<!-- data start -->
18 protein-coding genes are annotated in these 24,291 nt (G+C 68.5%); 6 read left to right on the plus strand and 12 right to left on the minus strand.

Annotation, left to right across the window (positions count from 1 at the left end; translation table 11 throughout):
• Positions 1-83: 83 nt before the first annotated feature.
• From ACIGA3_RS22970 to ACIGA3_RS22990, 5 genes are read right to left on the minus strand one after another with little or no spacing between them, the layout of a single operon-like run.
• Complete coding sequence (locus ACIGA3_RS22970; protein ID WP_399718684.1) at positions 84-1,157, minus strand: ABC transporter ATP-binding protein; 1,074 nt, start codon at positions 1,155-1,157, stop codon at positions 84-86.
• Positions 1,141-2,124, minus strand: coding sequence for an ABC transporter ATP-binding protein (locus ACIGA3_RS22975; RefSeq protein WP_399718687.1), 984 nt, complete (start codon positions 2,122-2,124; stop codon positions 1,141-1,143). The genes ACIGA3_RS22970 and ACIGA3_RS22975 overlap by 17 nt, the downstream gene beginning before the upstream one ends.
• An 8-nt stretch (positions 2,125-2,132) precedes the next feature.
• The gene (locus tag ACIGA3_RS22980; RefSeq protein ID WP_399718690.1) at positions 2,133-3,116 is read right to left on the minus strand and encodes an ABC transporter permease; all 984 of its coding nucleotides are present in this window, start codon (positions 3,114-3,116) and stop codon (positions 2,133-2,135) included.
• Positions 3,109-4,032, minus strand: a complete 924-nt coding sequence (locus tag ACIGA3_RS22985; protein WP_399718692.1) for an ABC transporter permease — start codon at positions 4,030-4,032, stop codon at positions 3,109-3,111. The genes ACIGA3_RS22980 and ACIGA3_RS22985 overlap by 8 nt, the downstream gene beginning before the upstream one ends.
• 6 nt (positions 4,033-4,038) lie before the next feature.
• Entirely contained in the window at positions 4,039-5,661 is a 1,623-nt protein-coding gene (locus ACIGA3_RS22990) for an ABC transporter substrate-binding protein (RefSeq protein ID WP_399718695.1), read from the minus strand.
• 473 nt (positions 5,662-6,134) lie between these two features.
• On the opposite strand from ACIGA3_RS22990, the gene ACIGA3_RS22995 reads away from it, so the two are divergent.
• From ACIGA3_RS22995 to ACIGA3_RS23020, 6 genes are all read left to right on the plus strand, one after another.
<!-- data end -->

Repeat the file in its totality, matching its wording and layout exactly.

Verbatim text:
18 protein-coding genes are annotated in these 24,291 nt (G+C 68.5%); 6 read left to right on the plus strand and 12 right to left on the minus strand.

Annotation, left to right across the window (positions count from 1 at the left end; translation table 11 throughout):
• Positions 1-83: 83 nt before the first annotated feature.
• From ACIGA3_RS22970 to ACIGA3_RS22990, 5 genes are read right to left on the minus strand one after another with little or no spacing between them, the layout of a single operon-like run.
• Complete coding sequence (locus ACIGA3_RS22970; protein ID WP_399718684.1) at positions 84-1,157, minus strand: ABC transporter ATP-binding protein; 1,074 nt, start codon at positions 1,155-1,157, stop codon at positions 84-86.
• Positions 1,141-2,124, minus strand: coding sequence for an ABC transporter ATP-binding protein (locus ACIGA3_RS22975; RefSeq protein WP_399718687.1), 984 nt, complete (start codon positions 2,122-2,124; stop codon positions 1,141-1,143). The genes ACIGA3_RS22970 and ACIGA3_RS22975 overlap by 17 nt, the downstream gene beginning before the upstream one ends.
• An 8-nt stretch (positions 2,125-2,132) precedes the next feature.
• The gene (locus tag ACIGA3_RS22980; RefSeq protein ID WP_399718690.1) at positions 2,133-3,116 is read right to left on the minus strand and encodes an ABC transporter permease; all 984 of its coding nucleotides are present in this window, start codon (positions 3,114-3,116) and stop codon (positions 2,133-2,135) included.
• Positions 3,109-4,032, minus strand: a complete 924-nt coding sequence (locus tag ACIGA3_RS22985; protein WP_399718692.1) for an ABC transporter permease — start codon at positions 4,030-4,032, stop codon at positions 3,109-3,111. The genes ACIGA3_RS22980 and ACIGA3_RS22985 overlap by 8 nt, the downstream gene beginning before the upstream one ends.
• 6 nt (positions 4,033-4,038) lie before the next feature.
• Entirely contained in the window at positions 4,039-5,661 is a 1,623-nt protein-coding gene (locus ACIGA3_RS22990) for an ABC transporter substrate-binding protein (RefSeq protein ID WP_399718695.1), read from the minus strand.
• 473 nt (positions 5,662-6,134) lie between these two features.
• On the opposite strand from ACIGA3_RS22990, the gene ACIGA3_RS22995 reads away from it, so the two are divergent.
• From ACIGA3_RS22995 to ACIGA3_RS23020, 6 genes are all read left to right on the plus strand, one after another.